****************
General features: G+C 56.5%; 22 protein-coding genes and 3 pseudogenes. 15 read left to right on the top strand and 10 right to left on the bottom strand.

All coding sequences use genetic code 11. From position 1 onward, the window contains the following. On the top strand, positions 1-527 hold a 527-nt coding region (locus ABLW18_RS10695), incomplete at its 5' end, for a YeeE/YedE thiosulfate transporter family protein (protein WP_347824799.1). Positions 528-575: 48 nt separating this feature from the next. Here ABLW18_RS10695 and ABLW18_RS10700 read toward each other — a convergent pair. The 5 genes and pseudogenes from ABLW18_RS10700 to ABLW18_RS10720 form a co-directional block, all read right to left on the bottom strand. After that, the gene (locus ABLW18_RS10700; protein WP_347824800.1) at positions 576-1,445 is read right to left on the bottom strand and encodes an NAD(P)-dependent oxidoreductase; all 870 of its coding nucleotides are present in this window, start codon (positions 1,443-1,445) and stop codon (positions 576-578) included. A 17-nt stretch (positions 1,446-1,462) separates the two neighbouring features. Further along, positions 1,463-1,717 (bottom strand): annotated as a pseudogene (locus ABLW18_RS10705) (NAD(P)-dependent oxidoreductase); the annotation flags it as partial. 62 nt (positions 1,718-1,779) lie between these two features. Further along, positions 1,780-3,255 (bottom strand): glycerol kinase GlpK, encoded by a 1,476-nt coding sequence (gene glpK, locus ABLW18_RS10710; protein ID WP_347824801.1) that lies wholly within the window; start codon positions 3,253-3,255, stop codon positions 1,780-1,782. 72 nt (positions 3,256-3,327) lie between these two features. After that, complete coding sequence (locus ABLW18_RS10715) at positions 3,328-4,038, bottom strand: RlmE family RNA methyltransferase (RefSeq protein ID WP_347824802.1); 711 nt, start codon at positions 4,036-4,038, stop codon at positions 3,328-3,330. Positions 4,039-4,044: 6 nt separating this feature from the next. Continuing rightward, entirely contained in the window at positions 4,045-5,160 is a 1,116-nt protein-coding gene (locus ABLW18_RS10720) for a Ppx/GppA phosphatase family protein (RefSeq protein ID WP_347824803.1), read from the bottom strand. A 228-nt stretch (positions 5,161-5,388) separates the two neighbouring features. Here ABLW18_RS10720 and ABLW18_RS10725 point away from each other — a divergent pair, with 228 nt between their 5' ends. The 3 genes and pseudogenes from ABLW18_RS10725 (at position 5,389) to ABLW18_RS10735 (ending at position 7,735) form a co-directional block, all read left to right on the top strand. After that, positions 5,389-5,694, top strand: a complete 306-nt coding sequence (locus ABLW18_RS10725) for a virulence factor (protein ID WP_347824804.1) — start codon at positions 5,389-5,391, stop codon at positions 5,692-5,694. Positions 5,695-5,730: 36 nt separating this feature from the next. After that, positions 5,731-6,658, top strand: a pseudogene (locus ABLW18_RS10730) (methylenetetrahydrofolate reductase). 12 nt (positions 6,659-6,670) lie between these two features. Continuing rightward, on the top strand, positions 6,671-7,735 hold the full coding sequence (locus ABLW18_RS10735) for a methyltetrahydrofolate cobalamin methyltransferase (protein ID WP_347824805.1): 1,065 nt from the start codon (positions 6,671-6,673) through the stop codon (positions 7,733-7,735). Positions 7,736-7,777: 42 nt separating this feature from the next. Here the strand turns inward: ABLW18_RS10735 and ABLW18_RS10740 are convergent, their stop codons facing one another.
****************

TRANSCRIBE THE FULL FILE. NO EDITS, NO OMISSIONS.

General features: G+C 56.5%; 22 protein-coding genes and 3 pseudogenes. 15 read left to right on the top strand and 10 right to left on the bottom strand.

All coding sequences use genetic code 11. From position 1 onward, the window contains the following. On the top strand, positions 1-527 hold a 527-nt coding region (locus ABLW18_RS10695), incomplete at its 5' end, for a YeeE/YedE thiosulfate transporter family protein (protein WP_347824799.1). Positions 528-575: 48 nt separating this feature from the next. Here ABLW18_RS10695 and ABLW18_RS10700 read toward each other — a convergent pair. The 5 genes and pseudogenes from ABLW18_RS10700 to ABLW18_RS10720 form a co-directional block, all read right to left on the bottom strand. After that, the gene (locus ABLW18_RS10700; protein WP_347824800.1) at positions 576-1,445 is read right to left on the bottom strand and encodes an NAD(P)-dependent oxidoreductase; all 870 of its coding nucleotides are present in this window, start codon (positions 1,443-1,445) and stop codon (positions 576-578) included. A 17-nt stretch (positions 1,446-1,462) separates the two neighbouring features. Further along, positions 1,463-1,717 (bottom strand): annotated as a pseudogene (locus ABLW18_RS10705) (NAD(P)-dependent oxidoreductase); the annotation flags it as partial. 62 nt (positions 1,718-1,779) lie between these two features. Further along, positions 1,780-3,255 (bottom strand): glycerol kinase GlpK, encoded by a 1,476-nt coding sequence (gene glpK, locus ABLW18_RS10710; protein ID WP_347824801.1) that lies wholly within the window; start codon positions 3,253-3,255, stop codon positions 1,780-1,782. 72 nt (positions 3,256-3,327) lie between these two features. After that, complete coding sequence (locus ABLW18_RS10715) at positions 3,328-4,038, bottom strand: RlmE family RNA methyltransferase (RefSeq protein ID WP_347824802.1); 711 nt, start codon at positions 4,036-4,038, stop codon at positions 3,328-3,330. Positions 4,039-4,044: 6 nt separating this feature from the next. Continuing rightward, entirely contained in the window at positions 4,045-5,160 is a 1,116-nt protein-coding gene (locus ABLW18_RS10720) for a Ppx/GppA phosphatase family protein (RefSeq protein ID WP_347824803.1), read from the bottom strand. A 228-nt stretch (positions 5,161-5,388) separates the two neighbouring features. Here ABLW18_RS10720 and ABLW18_RS10725 point away from each other — a divergent pair, with 228 nt between their 5' ends. The 3 genes and pseudogenes from ABLW18_RS10725 (at position 5,389) to ABLW18_RS10735 (ending at position 7,735) form a co-directional block, all read left to right on the top strand. After that, positions 5,389-5,694, top strand: a complete 306-nt coding sequence (locus ABLW18_RS10725) for a virulence factor (protein ID WP_347824804.1) — start codon at positions 5,389-5,391, stop codon at positions 5,692-5,694. Positions 5,695-5,730: 36 nt separating this feature from the next. After that, positions 5,731-6,658, top strand: a pseudogene (locus ABLW18_RS10730) (methylenetetrahydrofolate reductase). 12 nt (positions 6,659-6,670) lie between these two features. Continuing rightward, on the top strand, positions 6,671-7,735 hold the full coding sequence (locus ABLW18_RS10735) for a methyltetrahydrofolate cobalamin methyltransferase (protein ID WP_347824805.1): 1,065 nt from the start codon (positions 6,671-6,673) through the stop codon (positions 7,733-7,735). Positions 7,736-7,777: 42 nt separating this feature from the next. Here the strand turns inward: ABLW18_RS10735 and ABLW18_RS10740 are convergent, their stop codons facing one another.